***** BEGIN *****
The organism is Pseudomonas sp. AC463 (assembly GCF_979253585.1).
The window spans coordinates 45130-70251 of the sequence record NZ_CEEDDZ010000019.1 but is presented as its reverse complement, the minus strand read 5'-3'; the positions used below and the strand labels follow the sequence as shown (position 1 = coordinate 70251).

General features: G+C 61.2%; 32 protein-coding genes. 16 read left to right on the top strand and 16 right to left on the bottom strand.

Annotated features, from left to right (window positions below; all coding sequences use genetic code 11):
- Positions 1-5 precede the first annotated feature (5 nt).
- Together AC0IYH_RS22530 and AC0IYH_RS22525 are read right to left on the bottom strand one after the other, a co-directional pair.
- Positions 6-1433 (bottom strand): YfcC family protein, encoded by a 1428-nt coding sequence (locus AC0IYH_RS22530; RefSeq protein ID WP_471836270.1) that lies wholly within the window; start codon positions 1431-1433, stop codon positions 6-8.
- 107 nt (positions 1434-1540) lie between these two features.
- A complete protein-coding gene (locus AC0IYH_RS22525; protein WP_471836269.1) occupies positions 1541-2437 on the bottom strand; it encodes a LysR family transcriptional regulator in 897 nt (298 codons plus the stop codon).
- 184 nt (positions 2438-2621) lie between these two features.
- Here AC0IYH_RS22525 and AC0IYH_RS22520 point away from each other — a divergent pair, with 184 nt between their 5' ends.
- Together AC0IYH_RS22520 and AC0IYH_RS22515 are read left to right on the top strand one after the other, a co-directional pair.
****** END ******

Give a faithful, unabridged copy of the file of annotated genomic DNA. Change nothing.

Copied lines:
The organism is Pseudomonas sp. AC463 (assembly GCF_979253585.1).
The window spans coordinates 45130-70251 of the sequence record NZ_CEEDDZ010000019.1 but is presented as its reverse complement, the minus strand read 5'-3'; the positions used below and the strand labels follow the sequence as shown (position 1 = coordinate 70251).

General features: G+C 61.2%; 32 protein-coding genes. 16 read left to right on the top strand and 16 right to left on the bottom strand.

Annotated features, from left to right (window positions below; all coding sequences use genetic code 11):
- Positions 1-5 precede the first annotated feature (5 nt).
- Together AC0IYH_RS22530 and AC0IYH_RS22525 are read right to left on the bottom strand one after the other, a co-directional pair.
- Positions 6-1433 (bottom strand): YfcC family protein, encoded by a 1428-nt coding sequence (locus AC0IYH_RS22530; RefSeq protein ID WP_471836270.1) that lies wholly within the window; start codon positions 1431-1433, stop codon positions 6-8.
- 107 nt (positions 1434-1540) lie between these two features.
- A complete protein-coding gene (locus AC0IYH_RS22525; protein WP_471836269.1) occupies positions 1541-2437 on the bottom strand; it encodes a LysR family transcriptional regulator in 897 nt (298 codons plus the stop codon).
- 184 nt (positions 2438-2621) lie between these two features.
- Here AC0IYH_RS22525 and AC0IYH_RS22520 point away from each other — a divergent pair, with 184 nt between their 5' ends.
- Together AC0IYH_RS22520 and AC0IYH_RS22515 are read left to right on the top strand one after the other, a co-directional pair.